Thunderbirds is not rocket science. It's more like rocket fun, thanks to the real stars of the show -- five computer-generated "rescue vehicles" in five different shapes and painted in five different candy colors that can blow out a raging Russian oil fire in 30 seconds or tame a volcanic eruption in Jakarta before your second handful of popcorn. Every kid will probably have his favorite. I liked the huge, green, shark-shape behemoth with the spoiler on the back (Thunderbird 2), but you might go for the sleek, red-and-silver reconnaissance rocket (Thunderbird 1) with a top speed of 15,000 miles an hour. In any event, this is some ultracool machinery.
The movie's target audience will not remember its origins, a popular British TV series of the 1960s that remains on the air in reruns even in this country. Little matter. The expensive big-screen version, ably directed by Star Trek icon Jonathan Frakes, ups the ante considerably by switching from animation to live action and availing itself of all the new computer technologies that now make virtually anything technically possible in a movie theater. A European EFX shop called Framestore CFC, which also digitized Troy and Harry Potter and the Prisoner of Azkaban, created almost 700 visual-effects shots for Thunderbirds, and it's unlikely that anyone will go home undazzled. When Thunderbird 5, a smallish yellow underwater vehicle, plunges into the River Thames, hooks onto a sunken monorail car, and hoists scores of trapped Londoners to safety, we can't help but marvel. Too bad the Russian navy didn't have one of these when the Kursk hit bottom.
Of course, somebody's got to drive these things. That's where the Tracy family comes in. Well-mannered, well-groomed and blessed with selfless high purpose, they number six, and their world-famous family venture is something called International Rescue. If your city has been struck by an earthquake or your local mountain pass inundated by an avalanche, just call up. The Tracys will take care of everything. Dad (a.k.a. Jeff, a.k.a. Aliens star Bill Paxton), who is billed as "a billionaire ex-astronaut," oversees the space-age heroics of four motherless, reasonably grown-up sons (Philip Winchester, Dominic Colenso, Ben Torgersen and Lex Shrapnel). But it's the fifth and youngest son who gets all of the drama and most of the face time. While his brothers are off saving the planet, poor Alan Tracy (Thirteen's Brady Corbet) is stuck in a New England prep school, too young for derring-do but champing at the bit. "Let me grow up," he pleads to Dad. "Saving lives is a dangerous business," Dad replies. Thus does the preteen audience get the required dose of yearning-to-be-big, along with the usual case of frustration.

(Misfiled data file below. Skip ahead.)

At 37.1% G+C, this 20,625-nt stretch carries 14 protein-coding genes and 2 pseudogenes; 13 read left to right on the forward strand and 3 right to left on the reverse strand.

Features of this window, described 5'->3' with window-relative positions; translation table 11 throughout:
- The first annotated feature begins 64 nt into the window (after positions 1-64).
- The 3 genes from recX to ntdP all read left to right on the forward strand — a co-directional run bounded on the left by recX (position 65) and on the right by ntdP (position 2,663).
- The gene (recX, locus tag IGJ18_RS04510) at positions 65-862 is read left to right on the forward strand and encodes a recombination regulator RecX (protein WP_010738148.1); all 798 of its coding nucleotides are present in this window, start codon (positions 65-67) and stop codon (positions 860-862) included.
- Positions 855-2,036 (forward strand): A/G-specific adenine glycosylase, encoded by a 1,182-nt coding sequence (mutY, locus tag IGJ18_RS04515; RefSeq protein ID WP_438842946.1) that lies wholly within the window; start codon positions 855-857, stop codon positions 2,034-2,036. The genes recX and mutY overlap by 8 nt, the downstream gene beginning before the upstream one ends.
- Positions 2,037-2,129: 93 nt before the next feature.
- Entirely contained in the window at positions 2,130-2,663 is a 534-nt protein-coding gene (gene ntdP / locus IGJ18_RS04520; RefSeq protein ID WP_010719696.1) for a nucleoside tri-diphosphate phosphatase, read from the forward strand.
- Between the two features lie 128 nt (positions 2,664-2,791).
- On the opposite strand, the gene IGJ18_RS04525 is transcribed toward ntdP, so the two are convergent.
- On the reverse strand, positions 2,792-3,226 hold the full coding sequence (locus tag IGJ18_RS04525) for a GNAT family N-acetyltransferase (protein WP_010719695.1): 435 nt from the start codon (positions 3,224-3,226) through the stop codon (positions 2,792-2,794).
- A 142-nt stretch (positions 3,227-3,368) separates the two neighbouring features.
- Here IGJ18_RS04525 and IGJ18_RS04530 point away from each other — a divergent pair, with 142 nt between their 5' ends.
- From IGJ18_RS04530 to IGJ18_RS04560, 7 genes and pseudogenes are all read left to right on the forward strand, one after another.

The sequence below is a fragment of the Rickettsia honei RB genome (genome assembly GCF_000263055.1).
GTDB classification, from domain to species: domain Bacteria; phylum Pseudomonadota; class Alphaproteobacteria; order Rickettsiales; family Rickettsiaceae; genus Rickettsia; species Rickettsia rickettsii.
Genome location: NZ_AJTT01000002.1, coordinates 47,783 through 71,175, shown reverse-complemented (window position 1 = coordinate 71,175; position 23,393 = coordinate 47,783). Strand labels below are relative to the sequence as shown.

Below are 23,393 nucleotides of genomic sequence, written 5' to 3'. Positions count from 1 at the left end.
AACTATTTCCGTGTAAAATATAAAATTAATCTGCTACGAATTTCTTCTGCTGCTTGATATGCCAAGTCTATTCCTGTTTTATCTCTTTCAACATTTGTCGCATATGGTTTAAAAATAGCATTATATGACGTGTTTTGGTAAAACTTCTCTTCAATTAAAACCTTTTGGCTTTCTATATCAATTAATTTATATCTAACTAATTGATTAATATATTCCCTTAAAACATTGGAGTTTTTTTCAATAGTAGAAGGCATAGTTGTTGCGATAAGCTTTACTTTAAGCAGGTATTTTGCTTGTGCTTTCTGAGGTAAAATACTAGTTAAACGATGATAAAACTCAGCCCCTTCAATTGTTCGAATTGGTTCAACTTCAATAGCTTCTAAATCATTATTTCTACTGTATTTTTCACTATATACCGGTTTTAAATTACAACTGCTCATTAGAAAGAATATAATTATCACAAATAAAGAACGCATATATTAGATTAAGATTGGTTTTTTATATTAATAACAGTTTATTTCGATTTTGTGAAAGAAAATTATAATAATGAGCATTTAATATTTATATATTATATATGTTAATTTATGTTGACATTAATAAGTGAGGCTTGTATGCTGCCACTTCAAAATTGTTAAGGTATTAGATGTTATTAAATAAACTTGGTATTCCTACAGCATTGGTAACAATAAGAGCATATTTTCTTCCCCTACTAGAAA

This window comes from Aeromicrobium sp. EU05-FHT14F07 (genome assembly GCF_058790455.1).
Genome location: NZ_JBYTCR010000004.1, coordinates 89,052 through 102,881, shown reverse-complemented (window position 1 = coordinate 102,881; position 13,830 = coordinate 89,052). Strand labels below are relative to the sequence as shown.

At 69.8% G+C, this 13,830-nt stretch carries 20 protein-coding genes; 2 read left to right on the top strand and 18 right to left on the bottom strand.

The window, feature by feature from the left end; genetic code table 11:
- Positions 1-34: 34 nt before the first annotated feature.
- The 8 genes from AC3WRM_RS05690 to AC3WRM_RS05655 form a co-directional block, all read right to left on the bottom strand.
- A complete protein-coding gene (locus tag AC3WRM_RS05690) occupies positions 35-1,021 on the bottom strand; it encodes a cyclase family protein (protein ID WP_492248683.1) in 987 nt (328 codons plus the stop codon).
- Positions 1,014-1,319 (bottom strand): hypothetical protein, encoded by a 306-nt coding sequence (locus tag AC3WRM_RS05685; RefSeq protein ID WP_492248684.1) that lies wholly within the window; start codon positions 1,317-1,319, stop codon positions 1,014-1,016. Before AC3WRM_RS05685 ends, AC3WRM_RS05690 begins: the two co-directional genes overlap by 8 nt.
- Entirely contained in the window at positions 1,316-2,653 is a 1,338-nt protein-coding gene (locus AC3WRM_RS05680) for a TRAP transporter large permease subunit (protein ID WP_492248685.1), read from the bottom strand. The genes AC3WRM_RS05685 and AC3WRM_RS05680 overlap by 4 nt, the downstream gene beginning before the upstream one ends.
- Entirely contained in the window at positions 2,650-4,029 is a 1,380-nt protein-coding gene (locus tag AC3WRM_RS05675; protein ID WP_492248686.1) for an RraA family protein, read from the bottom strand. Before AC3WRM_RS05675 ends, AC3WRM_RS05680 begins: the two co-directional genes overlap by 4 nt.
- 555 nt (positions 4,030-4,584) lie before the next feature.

But the kid is about to get his chance, under pressure. While spending spring break at home -- home is the family's idyllic South Pacific island, speckled with missile silos and blue-green swimming pools -- the Tracy compound is attacked by a villain straight out of James Bond. He's a twisted megalomaniac called The Hood (the ever-professional acting giant Ben Kingsley), who disables enemies with his withering X-ray gaze and has it in mind to rob the world's biggest banks and blame it on International Rescue. The Hood may not have camera-equipped tentacles like Spider-Man 2's Doc Ock, but he's adversary enough for brave little Alan and his two helpers -- a pint-size techno-nerd called Fermat (Soren Fulton) and (we are inclusive, are we not?) a plucky island girl named Tin-Tin (Vanessa Anne Hudgins, also from Thirteen).
Let's not spoil the fun by specifying how this intrepid trio rescues the other Tracys and defeats Evil, except to say that they get a little help from an unflappable beauty dressed all in pink, Lady Penelope (Sophia Myles), and her proper British chauffeur, Parker (Ron Cook). These two know martial arts, and their jet-powered, six-wheeled pink automobile, FAB1, can fly as well as skim the ocean. For that it wins the nomination as Best Supporting Vehicle.
There's not much more to say. Once the explosions have been quelled, the older Tracys rescued and the sorely-tested teenagers nudged toward adulthood, we have but to consider the prospect of a sequel -- assured as much by the survival of the villain and his henchpeople as by the revived spirits of the heroes. Give the starring rockets a new coat of paint and they, too, will be good as new a year or so from now.